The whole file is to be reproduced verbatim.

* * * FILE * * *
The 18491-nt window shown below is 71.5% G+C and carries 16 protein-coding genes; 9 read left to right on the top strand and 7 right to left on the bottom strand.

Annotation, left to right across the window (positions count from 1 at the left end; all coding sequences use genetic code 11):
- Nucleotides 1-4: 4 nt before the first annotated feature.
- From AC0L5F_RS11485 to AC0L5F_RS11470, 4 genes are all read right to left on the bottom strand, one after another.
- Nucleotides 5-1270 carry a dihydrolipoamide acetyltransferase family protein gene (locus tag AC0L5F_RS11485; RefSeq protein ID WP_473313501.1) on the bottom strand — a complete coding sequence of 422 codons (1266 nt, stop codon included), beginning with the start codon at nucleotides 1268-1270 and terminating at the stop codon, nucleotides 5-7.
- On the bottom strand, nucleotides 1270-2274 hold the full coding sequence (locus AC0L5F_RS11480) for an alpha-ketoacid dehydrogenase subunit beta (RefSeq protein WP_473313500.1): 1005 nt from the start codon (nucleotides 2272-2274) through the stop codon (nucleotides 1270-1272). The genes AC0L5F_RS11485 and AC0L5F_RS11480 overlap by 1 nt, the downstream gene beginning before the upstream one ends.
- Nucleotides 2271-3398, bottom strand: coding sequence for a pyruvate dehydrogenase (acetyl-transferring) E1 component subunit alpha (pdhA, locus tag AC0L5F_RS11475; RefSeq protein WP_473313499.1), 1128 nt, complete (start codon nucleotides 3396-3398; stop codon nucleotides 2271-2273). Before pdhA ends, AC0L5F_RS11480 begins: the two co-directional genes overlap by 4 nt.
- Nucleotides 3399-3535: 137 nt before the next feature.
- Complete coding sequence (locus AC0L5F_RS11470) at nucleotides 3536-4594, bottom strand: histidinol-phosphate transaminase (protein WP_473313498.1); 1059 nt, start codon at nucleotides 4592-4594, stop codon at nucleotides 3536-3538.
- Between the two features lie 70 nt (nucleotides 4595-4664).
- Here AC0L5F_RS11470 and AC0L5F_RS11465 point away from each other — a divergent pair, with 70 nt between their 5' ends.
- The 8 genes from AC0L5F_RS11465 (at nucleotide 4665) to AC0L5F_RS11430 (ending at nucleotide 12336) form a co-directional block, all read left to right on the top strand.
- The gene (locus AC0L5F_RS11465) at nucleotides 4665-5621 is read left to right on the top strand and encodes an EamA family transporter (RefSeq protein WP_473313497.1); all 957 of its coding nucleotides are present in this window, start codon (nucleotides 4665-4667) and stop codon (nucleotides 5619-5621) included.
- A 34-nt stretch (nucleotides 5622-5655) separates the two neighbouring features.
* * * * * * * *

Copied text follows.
The 18491-nt window shown below is 71.5% G+C and carries 16 protein-coding genes; 9 read left to right on the top strand and 7 right to left on the bottom strand.

Annotation, left to right across the window (positions count from 1 at the left end; all coding sequences use genetic code 11):
- Nucleotides 1-4: 4 nt before the first annotated feature.
- From AC0L5F_RS11485 to AC0L5F_RS11470, 4 genes are all read right to left on the bottom strand, one after another.
- Nucleotides 5-1270 carry a dihydrolipoamide acetyltransferase family protein gene (locus tag AC0L5F_RS11485; RefSeq protein ID WP_473313501.1) on the bottom strand — a complete coding sequence of 422 codons (1266 nt, stop codon included), beginning with the start codon at nucleotides 1268-1270 and terminating at the stop codon, nucleotides 5-7.
- On the bottom strand, nucleotides 1270-2274 hold the full coding sequence (locus AC0L5F_RS11480) for an alpha-ketoacid dehydrogenase subunit beta (RefSeq protein WP_473313500.1): 1005 nt from the start codon (nucleotides 2272-2274) through the stop codon (nucleotides 1270-1272). The genes AC0L5F_RS11485 and AC0L5F_RS11480 overlap by 1 nt, the downstream gene beginning before the upstream one ends.
- Nucleotides 2271-3398, bottom strand: coding sequence for a pyruvate dehydrogenase (acetyl-transferring) E1 component subunit alpha (pdhA, locus tag AC0L5F_RS11475; RefSeq protein WP_473313499.1), 1128 nt, complete (start codon nucleotides 3396-3398; stop codon nucleotides 2271-2273). Before pdhA ends, AC0L5F_RS11480 begins: the two co-directional genes overlap by 4 nt.
- Nucleotides 3399-3535: 137 nt before the next feature.
- Complete coding sequence (locus AC0L5F_RS11470) at nucleotides 3536-4594, bottom strand: histidinol-phosphate transaminase (protein WP_473313498.1); 1059 nt, start codon at nucleotides 4592-4594, stop codon at nucleotides 3536-3538.
- Between the two features lie 70 nt (nucleotides 4595-4664).
- Here AC0L5F_RS11470 and AC0L5F_RS11465 point away from each other — a divergent pair, with 70 nt between their 5' ends.
- The 8 genes from AC0L5F_RS11465 (at nucleotide 4665) to AC0L5F_RS11430 (ending at nucleotide 12336) form a co-directional block, all read left to right on the top strand.
- The gene (locus AC0L5F_RS11465) at nucleotides 4665-5621 is read left to right on the top strand and encodes an EamA family transporter (RefSeq protein WP_473313497.1); all 957 of its coding nucleotides are present in this window, start codon (nucleotides 4665-4667) and stop codon (nucleotides 5619-5621) included.
- A 34-nt stretch (nucleotides 5622-5655) separates the two neighbouring features.